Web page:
Evolution of a S3 Bucket in CloudFormation

May 20, 2020

Evolution of a S3 Bucket in CloudFormation

AWS CloudFormation is a foundational service from AWS that allows the management of AWS resources via JSON or YAML templates.

CloudFormation has changed a lot over the years. As new features and services become available, the way to define those resources in CloudFormation is expanded or sometimes changed.

In this blog, we’ll walk through setting up a S3 bucket with CloudFormation. We’ll start with a simple resource and work up to a more real-life example with support for versioning, encryption, and preventing any objects from becoming public.

Let’s get started with just about the simplest CloudFormation template we can write:

---
AWSTemplateFormatVersion: 2010-09-09

Resources:
  MyBucket:
    Type: AWS::S3::Bucket

Save this into a file (in my case I’ll use s3-cfn-example.yaml) and then you can deploy it with the [aws cli](). I’m also going to use AWS Vault for managing my AWS profiles / credentials.

$ aws-vault exec oe-sandbox -- aws cloudformation deploy \
    --no-fail-on-empty-changeset \
    --template-file s3-cfn-example.yaml \
    --stack-name s3-cfn-example-stack

Waiting for changeset to be created..
Waiting for stack create/update to complete
Successfully created/updated stack - s3-cfn-example-stack
$

We can run this deploy command repeatedly (it is idempotent).

So after this initial deployment we can look in the console and we will see a CloudFormation stack with one resource - our bucket!

Simple bucket

Note that CloudFormation generated a unique name for our bucket since we didn’t specify the BucketName property. In general you shouldn’t explicitly specify a bucket name, because if you do then CloudFormation can’t perform updates that require replacement of this resource.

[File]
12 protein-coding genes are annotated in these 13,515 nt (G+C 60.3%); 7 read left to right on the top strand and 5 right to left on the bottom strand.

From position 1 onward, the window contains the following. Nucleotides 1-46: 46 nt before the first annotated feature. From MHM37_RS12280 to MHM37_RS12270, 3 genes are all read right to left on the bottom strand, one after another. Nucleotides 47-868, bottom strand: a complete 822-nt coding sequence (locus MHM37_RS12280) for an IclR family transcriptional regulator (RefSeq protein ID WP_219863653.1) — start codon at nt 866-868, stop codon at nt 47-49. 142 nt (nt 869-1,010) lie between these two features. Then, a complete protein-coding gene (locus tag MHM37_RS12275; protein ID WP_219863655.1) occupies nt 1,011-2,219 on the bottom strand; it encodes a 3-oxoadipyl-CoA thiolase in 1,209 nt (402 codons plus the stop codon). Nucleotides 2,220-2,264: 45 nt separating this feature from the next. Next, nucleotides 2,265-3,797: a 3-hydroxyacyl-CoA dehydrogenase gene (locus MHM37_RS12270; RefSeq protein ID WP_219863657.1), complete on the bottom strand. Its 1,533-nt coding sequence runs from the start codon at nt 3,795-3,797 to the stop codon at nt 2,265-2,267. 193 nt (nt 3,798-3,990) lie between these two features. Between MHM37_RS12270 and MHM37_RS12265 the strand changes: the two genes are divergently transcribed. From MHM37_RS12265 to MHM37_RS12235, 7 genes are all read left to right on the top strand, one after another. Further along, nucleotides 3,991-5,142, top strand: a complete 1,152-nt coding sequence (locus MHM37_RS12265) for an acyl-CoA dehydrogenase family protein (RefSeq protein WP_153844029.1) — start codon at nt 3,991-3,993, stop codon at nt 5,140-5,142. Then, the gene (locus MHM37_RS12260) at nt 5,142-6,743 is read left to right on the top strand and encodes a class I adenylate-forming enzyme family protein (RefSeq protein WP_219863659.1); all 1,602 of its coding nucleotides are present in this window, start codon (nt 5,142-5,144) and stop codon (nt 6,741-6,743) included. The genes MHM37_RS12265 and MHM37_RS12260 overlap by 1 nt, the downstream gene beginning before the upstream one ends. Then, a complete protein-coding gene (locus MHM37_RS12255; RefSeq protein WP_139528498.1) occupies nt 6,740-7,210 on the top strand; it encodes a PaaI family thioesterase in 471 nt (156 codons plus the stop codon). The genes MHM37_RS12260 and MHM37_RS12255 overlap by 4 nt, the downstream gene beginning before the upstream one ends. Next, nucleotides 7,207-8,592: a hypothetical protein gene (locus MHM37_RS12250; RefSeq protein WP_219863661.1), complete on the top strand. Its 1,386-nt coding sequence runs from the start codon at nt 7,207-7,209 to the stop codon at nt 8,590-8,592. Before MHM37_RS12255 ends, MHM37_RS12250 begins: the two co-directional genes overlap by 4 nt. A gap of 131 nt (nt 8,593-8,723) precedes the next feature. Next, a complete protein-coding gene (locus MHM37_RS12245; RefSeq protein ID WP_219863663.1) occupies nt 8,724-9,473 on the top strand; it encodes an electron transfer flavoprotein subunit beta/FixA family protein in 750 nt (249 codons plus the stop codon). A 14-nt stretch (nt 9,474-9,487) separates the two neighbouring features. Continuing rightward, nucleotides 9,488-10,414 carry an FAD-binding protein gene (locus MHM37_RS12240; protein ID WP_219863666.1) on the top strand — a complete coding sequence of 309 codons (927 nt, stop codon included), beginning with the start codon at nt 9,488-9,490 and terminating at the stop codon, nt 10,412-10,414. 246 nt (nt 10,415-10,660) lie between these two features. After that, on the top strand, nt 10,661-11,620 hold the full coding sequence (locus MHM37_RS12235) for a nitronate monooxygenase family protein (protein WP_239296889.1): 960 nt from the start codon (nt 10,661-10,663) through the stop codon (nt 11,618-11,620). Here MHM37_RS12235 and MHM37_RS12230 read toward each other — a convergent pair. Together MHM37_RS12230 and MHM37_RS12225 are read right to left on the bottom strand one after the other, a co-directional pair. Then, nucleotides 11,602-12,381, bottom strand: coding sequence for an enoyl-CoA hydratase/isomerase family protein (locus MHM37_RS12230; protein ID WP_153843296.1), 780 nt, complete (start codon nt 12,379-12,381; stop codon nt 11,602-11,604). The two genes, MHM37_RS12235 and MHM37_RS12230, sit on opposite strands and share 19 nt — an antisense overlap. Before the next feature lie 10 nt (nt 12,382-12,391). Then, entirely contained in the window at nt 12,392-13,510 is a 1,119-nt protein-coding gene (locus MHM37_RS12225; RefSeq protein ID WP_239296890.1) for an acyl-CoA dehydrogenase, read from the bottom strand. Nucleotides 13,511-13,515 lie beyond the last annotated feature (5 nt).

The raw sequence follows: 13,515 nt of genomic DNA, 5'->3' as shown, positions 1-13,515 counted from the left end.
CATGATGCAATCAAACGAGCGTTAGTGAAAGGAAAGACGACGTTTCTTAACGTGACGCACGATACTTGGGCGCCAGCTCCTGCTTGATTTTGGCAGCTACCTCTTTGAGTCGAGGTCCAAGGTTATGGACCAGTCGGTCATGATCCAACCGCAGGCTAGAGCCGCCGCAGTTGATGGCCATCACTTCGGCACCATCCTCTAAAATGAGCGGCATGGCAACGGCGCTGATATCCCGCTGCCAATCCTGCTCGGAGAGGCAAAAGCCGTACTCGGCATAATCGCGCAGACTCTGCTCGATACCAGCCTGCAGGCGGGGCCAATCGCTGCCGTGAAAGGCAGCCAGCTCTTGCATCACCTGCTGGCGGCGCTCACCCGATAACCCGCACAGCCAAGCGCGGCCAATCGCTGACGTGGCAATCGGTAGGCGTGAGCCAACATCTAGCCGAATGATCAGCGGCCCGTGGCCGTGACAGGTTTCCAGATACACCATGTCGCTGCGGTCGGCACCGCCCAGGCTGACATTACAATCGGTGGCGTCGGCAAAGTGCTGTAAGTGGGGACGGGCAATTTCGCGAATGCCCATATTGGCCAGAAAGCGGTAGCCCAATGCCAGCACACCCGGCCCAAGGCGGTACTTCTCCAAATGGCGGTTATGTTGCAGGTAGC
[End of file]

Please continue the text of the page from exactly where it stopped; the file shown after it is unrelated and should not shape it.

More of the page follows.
Let’s look at the basic features of our bucket:

Simple bucket

Hmm - let’s enable versioning and default encryption - update your CloudFormation template to look like this:

---
AWSTemplateFormatVersion: 2010-09-09

Resources:
  MyBucket:
    Type: AWS::S3::Bucket
    Properties:
      BucketEncryption:
        ServerSideEncryptionConfiguration:
          - ServerSideEncryptionByDefault:
              SSEAlgorithm: AES256
      VersioningConfiguration:
        Status: Enabled

After we re-run our deploy command, we can check the properties of our bucket again and see that we now have versioning and default encryption enabled.

Simple bucket

Nice!

Let’s take a quick look at permissions. If we go back to the list of buckets, we see that our new bucket has been listed as ‘Objects can be public’…so while they aren’t public by default, they have the option of being public.

Simple bucket

Let’s lock this down. We can use the relatively new PublicAccessBlockConfiguration property for this, as well as explicitly setting the AccessControl property to Private.

Update your template to match the below:

---
AWSTemplateFormatVersion: 2010-09-09

Resources:
  MyBucket:
    Type: AWS::S3::Bucket
    Properties:
      AccessControl: Private
      BucketEncryption:
        ServerSideEncryptionConfiguration:
          - ServerSideEncryptionByDefault:
              SSEAlgorithm: AES256
      PublicAccessBlockConfiguration:
        BlockPublicAcls: true
        BlockPublicPolicy: true
        IgnorePublicAcls: true
        RestrictPublicBuckets: true
      VersioningConfiguration:
        Status: Enabled

After we run our deploy command again, we see that our bucket access now says ‘Not Public’:

Simple bucket

In this post, we started with the most basic representation of a CloudFormation resource possible (in our example a S3 bucket) and then progressively built out more features and functionality using CloudFormation. There are tons more we could do with this bucket, but I hope this simple example shows how you can build upon your resources with CloudFormation to iteratively create complex infrastructures.

Good luck & happy coding!

Dylan